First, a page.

Public consultation by the Government:
The Government Equalities Office is holding a public consultation on reform of the Gender Recognition Act 2004. This consultation is to seek views from the public on how to reform the legal gender recognition process. It closes on Friday 19th October, 2018.
What is the Gender Recognition Act 2004:
This is an act of parliament of the UK that allows people having gender dysphoria (the condition of feeling one's emotional and psychological identity as male or female to be opposite to one's biological sex at birth) to change his or her legal gender. This law allows a person to legally change their sex and they are given a new birth certificate to reflect this.
Currently in order for a person wanting to legally change their gender there are strict conditions which need to be met. The person needs to be at least 18 years to make an application for a Gender recognition certificate. Other conditions include having a medical diagnosis of Gender dysphoria; made when someone is experiencing discomfort or distress because there is a mismatch between the sex they (s/he) were born and their own sense of their “gender identity”. In addition, they need to prove they (s/he) have lived as their preferred gender for at least Two years. Since this Act came into law in 2004 under 5000 people have legally changed their gender.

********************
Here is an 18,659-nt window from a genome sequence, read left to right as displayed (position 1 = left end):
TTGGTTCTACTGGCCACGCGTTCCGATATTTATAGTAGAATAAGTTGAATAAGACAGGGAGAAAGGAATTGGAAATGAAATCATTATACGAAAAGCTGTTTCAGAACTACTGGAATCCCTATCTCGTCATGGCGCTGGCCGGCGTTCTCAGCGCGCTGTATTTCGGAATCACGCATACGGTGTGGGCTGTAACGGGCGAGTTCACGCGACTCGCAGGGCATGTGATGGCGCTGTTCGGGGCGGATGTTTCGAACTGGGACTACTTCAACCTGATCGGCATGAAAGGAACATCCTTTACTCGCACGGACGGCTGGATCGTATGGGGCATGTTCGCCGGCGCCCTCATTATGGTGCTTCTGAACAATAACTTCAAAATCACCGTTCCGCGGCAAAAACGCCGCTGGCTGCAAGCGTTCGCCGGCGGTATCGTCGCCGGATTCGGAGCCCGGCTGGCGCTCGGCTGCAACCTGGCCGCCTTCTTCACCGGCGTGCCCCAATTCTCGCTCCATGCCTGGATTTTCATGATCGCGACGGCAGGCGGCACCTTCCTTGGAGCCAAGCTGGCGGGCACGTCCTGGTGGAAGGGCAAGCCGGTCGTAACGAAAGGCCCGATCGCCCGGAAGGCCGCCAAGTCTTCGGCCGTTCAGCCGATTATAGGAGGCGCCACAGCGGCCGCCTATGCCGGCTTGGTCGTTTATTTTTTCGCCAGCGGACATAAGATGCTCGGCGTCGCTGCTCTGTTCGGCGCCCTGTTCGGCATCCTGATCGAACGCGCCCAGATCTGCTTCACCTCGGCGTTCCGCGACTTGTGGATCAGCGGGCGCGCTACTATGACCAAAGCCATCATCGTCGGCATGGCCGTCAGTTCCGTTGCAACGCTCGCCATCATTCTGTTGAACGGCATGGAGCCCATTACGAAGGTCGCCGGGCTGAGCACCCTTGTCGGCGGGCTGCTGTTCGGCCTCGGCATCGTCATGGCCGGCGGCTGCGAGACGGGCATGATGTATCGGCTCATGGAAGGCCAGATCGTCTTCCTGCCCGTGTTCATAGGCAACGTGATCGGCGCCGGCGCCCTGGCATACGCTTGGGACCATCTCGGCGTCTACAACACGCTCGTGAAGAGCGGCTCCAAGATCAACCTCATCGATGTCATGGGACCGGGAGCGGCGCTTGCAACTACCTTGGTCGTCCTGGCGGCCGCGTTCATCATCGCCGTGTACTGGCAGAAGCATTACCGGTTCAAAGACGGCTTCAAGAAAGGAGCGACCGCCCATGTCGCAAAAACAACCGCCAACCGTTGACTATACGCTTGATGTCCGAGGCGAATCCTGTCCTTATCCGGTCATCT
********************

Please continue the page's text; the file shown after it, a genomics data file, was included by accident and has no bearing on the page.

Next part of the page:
What is this Consultation about?
This consultation, focusing on the Gender Recognition Act 2004, is seeking views on how best to reform the process of changing one’s legal gender. As outlined earlier, presently, in order to legally change one’s gender the process requires strict conditions which need to be fulfilled. The Government wants to make the process less intrusive and bureaucratic for trans people to achieve legal recognition of their gender. The consultation seeks views from the public how best Government might make the existing process under the Gender Recognition Act a better service for those people who wish to use it.
The Government is proposing to simplify the conditions around this law to remove the required medical diagnosis of gender dysphoria and to move onto a system of ‘self-declaration’ of gender possibly through a statutory declaration.
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